Session Title

Reading in Medieval England II: Ways of Reading

Sponsoring Organization(s)

Special Session

Organizer Name

Mary C. Flannery, Carrie Griffin

Organizer Affiliation

Univ. de Lausanne, Univ. College Cork

Presider Name

Kathleen Tonry

Presider Affiliation

Univ. of Connecticut

Paper Title 1

The Burden of Imagining in Late Medieval Vernacular Theology

Presenter 1 Name

Katie L. Walter

Presenter 1 Affiliation

Univ. of Sussex

Paper Title 2

Fake Tears and Faux Semblance? Reading French Verse in Medieval England

Presenter 2 Name

Stephanie Downes

Presenter 2 Affiliation

Univ. of Melbourne

Paper Title 3

Playing It by the Book: Drama as Literature in Late Medieval and Early Tudor England

Presenter 3 Name

Tamara Atkin

Presenter 3 Affiliation

Queen Mary, Univ. of London

Start Date

9-5-2013 3:30 PM

Session Location

Schneider 2345

Description

The final session in our series of three will consider the impact of such factors as emotion and intent on vernacular reading. The session will begin with a paper by Dr. Katie Walter, who will explore both the perceived value and dangers inherent in pushing the imagination to its limits in medieval devotional contexts, and the ways in which texts seek both to elicit and to circumscribe astonishment and fear in their readers (‘The Burden of Imagining in Late Medieval Vernacular Theology’). Our second presenter, Dr. Stephanie Downes, will consider the collection of French verse contained in Westminster Abbey MS 21, which offers clues as to the sensitivity of medieval English readers to French sentiment and style (‘Fake Tears and Faux Semblance? Reading French Verse in Medieval England’). Finally, Dr Tamara Atkin, a specialist in late-medieval and early modern drama, will reappraise drama as literature and illustrate some aspects of the dynamic cross-fertilization between manuscript and print cultures in the dramatic literature of the late medieval and early Tudor periods (‘Playing by the Book: Drama as Literature in Late Medieval and Early Tudor England’).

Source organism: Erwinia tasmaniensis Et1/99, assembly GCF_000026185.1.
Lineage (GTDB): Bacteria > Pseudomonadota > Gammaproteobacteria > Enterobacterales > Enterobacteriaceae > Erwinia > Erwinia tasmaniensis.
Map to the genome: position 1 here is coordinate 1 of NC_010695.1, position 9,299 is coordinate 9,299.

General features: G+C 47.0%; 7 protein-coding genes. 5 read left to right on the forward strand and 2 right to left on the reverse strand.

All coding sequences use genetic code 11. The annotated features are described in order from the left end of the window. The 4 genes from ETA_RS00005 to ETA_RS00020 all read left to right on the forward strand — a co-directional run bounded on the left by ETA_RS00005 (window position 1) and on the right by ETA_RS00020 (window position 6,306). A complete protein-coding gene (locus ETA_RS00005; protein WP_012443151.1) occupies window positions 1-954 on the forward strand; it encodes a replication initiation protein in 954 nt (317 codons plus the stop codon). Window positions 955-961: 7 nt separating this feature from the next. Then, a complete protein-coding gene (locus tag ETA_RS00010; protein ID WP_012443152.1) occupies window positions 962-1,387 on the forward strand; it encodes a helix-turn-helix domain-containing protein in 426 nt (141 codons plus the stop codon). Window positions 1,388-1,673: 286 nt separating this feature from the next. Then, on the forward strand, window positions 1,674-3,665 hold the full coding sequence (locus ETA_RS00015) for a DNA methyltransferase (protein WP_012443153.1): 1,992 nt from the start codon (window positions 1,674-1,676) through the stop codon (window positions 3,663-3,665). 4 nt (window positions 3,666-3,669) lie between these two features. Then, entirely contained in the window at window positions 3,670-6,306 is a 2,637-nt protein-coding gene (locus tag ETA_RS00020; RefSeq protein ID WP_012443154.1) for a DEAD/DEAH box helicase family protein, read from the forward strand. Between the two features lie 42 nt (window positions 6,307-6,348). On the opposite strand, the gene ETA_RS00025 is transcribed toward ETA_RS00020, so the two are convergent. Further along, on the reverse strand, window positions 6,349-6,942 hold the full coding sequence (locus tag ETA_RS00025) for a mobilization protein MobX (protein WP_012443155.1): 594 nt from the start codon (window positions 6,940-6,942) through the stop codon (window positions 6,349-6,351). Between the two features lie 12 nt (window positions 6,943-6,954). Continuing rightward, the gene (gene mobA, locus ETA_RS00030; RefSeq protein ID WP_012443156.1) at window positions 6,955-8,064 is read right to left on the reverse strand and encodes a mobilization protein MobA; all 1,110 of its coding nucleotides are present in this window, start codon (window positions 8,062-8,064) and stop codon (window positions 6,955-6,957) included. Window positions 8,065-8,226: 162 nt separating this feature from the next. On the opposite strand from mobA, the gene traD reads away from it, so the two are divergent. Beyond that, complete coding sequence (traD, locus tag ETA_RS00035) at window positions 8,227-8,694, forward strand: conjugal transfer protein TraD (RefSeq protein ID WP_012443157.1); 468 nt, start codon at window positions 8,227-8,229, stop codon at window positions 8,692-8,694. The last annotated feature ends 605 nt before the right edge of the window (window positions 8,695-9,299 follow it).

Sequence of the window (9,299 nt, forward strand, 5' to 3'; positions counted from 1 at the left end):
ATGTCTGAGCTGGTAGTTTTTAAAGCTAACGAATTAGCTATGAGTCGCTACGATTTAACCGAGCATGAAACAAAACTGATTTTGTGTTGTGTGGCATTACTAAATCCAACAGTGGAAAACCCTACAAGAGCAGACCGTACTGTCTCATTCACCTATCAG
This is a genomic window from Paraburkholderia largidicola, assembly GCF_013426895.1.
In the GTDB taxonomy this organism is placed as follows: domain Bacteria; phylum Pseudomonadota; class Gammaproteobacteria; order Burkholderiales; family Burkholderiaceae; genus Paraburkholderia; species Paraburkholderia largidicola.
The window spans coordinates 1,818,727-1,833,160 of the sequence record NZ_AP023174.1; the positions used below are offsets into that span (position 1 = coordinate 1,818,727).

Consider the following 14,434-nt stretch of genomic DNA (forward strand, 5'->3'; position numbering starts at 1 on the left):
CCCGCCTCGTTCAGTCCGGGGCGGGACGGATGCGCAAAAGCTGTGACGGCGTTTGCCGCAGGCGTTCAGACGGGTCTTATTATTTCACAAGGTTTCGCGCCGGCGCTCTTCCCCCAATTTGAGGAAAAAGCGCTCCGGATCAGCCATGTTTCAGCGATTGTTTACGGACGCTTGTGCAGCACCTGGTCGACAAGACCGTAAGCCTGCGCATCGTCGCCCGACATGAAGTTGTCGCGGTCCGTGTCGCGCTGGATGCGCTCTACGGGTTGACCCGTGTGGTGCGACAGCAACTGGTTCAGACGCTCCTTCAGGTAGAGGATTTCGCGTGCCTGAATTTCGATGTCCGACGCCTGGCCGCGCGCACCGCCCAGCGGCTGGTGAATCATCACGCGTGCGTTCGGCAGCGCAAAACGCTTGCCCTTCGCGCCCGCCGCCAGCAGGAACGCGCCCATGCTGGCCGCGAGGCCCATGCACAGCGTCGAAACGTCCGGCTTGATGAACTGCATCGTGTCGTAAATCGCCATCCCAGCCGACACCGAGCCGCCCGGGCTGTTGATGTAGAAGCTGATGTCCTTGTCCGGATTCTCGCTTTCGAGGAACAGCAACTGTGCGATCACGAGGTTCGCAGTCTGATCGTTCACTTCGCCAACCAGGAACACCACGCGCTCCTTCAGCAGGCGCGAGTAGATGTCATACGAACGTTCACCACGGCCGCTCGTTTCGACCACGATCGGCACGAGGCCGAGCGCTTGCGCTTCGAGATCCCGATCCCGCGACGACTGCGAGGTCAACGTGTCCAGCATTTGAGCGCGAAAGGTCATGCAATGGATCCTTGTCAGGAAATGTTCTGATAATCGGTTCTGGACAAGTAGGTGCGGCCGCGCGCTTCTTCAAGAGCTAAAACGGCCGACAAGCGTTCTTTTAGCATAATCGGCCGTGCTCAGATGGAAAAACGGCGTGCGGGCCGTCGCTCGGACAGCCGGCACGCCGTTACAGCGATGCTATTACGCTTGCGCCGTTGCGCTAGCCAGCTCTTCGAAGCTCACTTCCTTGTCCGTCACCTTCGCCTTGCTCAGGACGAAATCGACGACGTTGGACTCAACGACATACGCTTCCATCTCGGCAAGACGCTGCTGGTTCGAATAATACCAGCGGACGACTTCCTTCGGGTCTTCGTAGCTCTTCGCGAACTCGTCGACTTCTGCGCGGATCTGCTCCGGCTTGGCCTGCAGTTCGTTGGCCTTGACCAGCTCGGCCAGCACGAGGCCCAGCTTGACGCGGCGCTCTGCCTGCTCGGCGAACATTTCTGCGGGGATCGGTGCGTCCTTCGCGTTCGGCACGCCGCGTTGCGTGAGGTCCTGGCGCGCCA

Mary C. Flannery

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May 9th, 3:30 PM

Reading in Medieval England II: Ways of Reading

Schneider 2345

The final session in our series of three will consider the impact of such factors as emotion and intent on vernacular reading. The session will begin with a paper by Dr. Katie Walter, who will explore both the perceived value and dangers inherent in pushing the imagination to its limits in medieval devotional contexts, and the ways in which texts seek both to elicit and to circumscribe astonishment and fear in their readers (‘The Burden of Imagining in Late Medieval Vernacular Theology’). Our second presenter, Dr. Stephanie Downes, will consider the collection of French verse contained in Westminster Abbey MS 21, which offers clues as to the sensitivity of medieval English readers to French sentiment and style (‘Fake Tears and Faux Semblance? Reading French Verse in Medieval England’). Finally, Dr Tamara Atkin, a specialist in late-medieval and early modern drama, will reappraise drama as literature and illustrate some aspects of the dynamic cross-fertilization between manuscript and print cultures in the dramatic literature of the late medieval and early Tudor periods (‘Playing by the Book: Drama as Literature in Late Medieval and Early Tudor England’).

Mary C. Flannery